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Journal of Environmental Quality Abstract - Special Sections: Environmental Standards for Agricultural Watersheds

Development of Environmental Thresholds for Streams in Agricultural Watersheds


This article in JEQ

  1. Vol. 41 No. 1, p. 1-6
    unlockOPEN ACCESS
    Received: Sept 16, 2011

    * Corresponding author(s): Patricia.Chambers@ec.gc.ca
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  1. P. A. Chambers *a,
  2. J. M. Culpb,
  3. E. S. Robertsc and
  4. M. Bowermand
  1. a Environment Canada, Canada Centre for Inland Waters, 867 Lakeshore Rd., Burlington, ON L7R 4A6, Canada
    b Environment Canada and Canadian Rivers Institute, Dep. Biology, Univ. of New Brunswick, 10 Bailey Dr., Fredericton, NB E3B 5A3, Canada
    c Environment Canada, 351 St. Joseph Blvd., Gatineau, QC K1A 0H3, Canada
    d Environment Canada, 269 Laurier Ave., Ottawa, ON K1A 0P8, Canada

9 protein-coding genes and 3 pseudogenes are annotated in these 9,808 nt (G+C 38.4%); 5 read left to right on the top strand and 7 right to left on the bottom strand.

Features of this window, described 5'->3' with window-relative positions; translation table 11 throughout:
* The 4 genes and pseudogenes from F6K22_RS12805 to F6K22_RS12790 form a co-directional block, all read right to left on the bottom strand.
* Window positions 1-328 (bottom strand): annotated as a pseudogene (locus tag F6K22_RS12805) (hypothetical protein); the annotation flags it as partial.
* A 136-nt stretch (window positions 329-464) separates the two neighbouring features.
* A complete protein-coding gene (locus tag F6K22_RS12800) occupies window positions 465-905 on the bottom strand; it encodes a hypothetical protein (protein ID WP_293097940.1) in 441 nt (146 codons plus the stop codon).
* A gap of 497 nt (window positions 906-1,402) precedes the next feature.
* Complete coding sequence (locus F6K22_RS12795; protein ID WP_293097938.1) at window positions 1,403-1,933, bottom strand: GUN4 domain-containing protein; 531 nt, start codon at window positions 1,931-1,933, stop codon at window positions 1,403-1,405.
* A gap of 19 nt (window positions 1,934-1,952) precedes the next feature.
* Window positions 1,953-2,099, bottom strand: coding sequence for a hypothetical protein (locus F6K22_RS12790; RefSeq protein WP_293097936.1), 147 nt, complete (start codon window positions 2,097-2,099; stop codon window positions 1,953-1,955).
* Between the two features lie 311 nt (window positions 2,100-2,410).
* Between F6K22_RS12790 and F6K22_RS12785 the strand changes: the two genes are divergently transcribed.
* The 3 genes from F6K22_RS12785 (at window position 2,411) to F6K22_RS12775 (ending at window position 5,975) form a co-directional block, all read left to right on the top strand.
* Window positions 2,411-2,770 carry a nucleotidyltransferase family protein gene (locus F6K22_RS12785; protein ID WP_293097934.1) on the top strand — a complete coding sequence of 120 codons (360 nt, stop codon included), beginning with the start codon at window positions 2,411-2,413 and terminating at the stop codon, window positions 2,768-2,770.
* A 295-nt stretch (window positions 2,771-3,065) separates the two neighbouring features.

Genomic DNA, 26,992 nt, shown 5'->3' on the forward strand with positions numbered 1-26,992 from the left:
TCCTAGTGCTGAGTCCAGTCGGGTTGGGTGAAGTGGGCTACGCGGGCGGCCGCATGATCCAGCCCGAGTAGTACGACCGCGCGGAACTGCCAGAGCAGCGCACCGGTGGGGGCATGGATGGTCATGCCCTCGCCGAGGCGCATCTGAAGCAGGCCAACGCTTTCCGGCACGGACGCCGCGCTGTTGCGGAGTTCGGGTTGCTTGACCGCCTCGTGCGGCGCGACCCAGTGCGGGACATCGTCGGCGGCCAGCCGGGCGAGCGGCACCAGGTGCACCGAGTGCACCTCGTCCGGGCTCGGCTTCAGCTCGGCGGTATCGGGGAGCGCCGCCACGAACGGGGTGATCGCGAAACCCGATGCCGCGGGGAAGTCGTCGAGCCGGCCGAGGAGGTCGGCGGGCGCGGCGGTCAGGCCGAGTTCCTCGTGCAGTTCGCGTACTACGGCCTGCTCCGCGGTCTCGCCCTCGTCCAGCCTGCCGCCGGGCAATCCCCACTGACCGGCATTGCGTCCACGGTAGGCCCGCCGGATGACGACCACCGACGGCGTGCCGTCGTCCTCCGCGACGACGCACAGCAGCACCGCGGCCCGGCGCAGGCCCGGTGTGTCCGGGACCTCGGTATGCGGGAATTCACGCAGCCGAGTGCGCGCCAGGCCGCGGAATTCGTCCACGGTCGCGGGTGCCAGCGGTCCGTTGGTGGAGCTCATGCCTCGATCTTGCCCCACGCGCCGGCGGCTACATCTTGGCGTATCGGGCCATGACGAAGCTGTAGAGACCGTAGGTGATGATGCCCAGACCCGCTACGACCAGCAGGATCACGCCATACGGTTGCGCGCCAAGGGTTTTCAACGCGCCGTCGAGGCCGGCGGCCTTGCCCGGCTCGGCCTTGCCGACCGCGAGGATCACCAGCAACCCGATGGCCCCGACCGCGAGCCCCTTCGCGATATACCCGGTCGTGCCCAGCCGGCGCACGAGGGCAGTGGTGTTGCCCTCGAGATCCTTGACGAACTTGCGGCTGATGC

Global increases in consumption of chemical nutrients, application of pesticides, and water withdrawal to enhance agricultural yield have resulted in degraded water quality and reduced water availability. Efforts to safeguard or improve environmental conditions of agroecosystems have usually focused on managing on-farm activities to reduce materials loss and conserve habitat. Another management measure for improving environmental quality is adoption of environmental performance standards (also called outcome-based standards). This special collection of six papers presents the results of four years of research to devise scientifically credible approaches for setting environmental performance standards to protect water quantity and quality in Canadian agriculturally dominated watersheds. The research, conducted as part of Canada's National Agri-Environmental Standards Initiative, aimed to identify Ideal Performance Standards (the desired environmental state needed to maintain ecosystem health) and Achievable Performance Standards (the environmental conditions achievable using currently available and recommended best available processes and technologies). Overviews of the papers, gaps in knowledge, and future research directions are presented. As humans, livestock, and wildlife (both terrestrial and aquatic) experience greater pressures to share the same limited water resources, innovative research is needed that incorporates a landscape perspective, economics, farm practices, and ecology to advance the development and application of tools for protecting water resources in agricultural watersheds.

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